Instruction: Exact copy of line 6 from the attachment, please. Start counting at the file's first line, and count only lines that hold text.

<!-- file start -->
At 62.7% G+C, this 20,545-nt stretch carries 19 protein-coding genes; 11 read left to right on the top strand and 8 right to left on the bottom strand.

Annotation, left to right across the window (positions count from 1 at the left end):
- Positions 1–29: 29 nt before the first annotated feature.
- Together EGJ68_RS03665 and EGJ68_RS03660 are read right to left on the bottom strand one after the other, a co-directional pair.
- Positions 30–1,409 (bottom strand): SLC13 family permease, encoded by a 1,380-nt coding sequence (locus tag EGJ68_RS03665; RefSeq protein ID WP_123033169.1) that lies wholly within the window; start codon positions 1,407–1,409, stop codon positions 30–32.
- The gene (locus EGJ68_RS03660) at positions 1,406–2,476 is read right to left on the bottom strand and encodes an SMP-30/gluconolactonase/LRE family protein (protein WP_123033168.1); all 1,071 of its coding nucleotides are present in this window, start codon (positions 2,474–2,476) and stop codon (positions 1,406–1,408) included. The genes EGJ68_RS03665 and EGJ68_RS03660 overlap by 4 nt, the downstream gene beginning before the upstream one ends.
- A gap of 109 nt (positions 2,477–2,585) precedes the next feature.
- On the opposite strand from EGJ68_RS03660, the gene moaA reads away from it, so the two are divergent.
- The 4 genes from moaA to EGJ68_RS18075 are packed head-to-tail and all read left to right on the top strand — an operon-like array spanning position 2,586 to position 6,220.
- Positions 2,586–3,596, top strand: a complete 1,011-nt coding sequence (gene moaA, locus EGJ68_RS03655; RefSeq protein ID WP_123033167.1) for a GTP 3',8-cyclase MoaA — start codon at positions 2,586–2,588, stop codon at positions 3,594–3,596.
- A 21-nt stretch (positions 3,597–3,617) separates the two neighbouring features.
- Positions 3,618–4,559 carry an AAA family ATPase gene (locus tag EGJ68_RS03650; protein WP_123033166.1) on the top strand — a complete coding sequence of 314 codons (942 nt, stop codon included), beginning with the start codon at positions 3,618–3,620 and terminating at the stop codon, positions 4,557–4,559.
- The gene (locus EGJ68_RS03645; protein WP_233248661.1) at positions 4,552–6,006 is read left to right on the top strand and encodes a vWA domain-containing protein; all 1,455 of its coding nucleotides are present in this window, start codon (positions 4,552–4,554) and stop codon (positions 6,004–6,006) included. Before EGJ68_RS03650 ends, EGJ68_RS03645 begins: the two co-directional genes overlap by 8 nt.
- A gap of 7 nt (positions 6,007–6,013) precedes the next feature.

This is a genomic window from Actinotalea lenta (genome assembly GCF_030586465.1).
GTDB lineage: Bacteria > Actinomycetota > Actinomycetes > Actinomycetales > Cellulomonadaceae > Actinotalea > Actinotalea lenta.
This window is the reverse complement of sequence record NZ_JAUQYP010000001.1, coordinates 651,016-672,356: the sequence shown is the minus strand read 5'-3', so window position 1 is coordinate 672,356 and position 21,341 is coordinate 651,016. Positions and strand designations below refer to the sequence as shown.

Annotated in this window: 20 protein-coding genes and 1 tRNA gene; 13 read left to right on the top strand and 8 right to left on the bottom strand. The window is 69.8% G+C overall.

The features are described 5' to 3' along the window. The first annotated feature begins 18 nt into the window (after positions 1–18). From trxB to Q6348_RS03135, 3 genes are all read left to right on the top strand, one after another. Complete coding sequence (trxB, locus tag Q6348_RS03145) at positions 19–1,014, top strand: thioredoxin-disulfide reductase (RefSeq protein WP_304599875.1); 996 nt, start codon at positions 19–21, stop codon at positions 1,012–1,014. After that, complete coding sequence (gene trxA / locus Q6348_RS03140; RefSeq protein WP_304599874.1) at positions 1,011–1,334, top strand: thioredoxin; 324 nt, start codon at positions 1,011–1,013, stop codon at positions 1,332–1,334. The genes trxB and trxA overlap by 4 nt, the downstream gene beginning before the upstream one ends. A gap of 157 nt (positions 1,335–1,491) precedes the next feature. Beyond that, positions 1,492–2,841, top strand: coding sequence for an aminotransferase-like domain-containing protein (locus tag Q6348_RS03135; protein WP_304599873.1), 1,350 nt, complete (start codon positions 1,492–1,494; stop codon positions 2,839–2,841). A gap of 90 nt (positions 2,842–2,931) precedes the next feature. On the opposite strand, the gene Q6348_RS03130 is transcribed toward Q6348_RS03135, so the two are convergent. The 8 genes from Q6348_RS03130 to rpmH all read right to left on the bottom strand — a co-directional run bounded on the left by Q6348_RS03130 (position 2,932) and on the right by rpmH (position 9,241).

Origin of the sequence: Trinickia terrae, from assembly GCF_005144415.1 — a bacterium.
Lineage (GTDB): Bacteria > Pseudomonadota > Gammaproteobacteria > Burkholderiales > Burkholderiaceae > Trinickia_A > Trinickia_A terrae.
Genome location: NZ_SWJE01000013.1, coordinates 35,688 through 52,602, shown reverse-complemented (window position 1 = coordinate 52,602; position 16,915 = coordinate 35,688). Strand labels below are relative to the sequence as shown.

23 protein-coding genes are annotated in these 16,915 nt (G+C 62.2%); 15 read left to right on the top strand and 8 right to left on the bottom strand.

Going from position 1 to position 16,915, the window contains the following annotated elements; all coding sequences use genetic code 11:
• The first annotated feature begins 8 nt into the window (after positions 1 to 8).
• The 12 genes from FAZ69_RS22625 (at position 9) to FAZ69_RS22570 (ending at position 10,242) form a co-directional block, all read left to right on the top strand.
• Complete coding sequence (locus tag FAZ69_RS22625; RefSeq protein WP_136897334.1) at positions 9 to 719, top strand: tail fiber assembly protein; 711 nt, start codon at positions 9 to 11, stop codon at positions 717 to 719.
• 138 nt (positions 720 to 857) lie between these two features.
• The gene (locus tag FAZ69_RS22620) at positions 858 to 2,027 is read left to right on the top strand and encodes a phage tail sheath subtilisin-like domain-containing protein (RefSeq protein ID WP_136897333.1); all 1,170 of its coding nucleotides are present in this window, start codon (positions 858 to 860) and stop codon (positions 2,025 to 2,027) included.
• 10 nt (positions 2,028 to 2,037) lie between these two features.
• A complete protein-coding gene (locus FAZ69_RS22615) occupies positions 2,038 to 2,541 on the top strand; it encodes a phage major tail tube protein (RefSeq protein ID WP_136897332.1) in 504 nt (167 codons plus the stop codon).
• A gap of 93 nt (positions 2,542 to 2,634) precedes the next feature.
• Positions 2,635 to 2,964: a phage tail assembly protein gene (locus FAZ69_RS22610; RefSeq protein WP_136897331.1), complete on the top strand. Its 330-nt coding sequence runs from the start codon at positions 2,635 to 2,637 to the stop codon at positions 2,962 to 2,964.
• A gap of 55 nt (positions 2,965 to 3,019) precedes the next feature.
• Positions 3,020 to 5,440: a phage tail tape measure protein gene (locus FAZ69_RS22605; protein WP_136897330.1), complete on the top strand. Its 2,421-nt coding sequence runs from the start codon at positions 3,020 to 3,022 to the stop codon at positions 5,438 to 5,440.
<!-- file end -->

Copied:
- The gene (locus EGJ68_RS03660) at positions 1,406–2,476 is read right to left on the bottom strand and encodes an SMP-30/gluconolactonase/LRE family protein (protein WP_123033168.1); all 1,071 of its coding nucleotides are present in this window, start codon (positions 2,474–2,476) and stop codon (positions 1,406–1,408) included. The genes EGJ68_RS03665 and EGJ68_RS03660 overlap by 4 nt, the downstream gene beginning before the upstream one ends.